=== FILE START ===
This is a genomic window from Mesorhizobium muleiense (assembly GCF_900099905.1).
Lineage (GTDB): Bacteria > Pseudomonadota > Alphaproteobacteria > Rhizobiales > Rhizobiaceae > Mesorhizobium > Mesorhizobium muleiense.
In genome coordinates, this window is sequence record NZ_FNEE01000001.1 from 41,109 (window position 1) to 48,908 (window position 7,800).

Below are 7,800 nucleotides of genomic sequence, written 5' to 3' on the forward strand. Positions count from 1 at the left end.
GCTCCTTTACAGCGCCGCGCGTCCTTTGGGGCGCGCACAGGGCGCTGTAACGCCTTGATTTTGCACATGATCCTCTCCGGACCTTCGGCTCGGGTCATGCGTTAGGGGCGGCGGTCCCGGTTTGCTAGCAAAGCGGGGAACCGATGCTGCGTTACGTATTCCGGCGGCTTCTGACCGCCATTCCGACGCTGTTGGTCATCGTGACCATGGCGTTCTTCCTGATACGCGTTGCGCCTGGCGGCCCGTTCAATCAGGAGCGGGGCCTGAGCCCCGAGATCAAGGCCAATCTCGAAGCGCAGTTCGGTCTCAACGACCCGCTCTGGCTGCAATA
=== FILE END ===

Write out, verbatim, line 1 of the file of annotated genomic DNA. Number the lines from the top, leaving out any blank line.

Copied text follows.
This is a genomic window from Mesorhizobium muleiense (assembly GCF_900099905.1).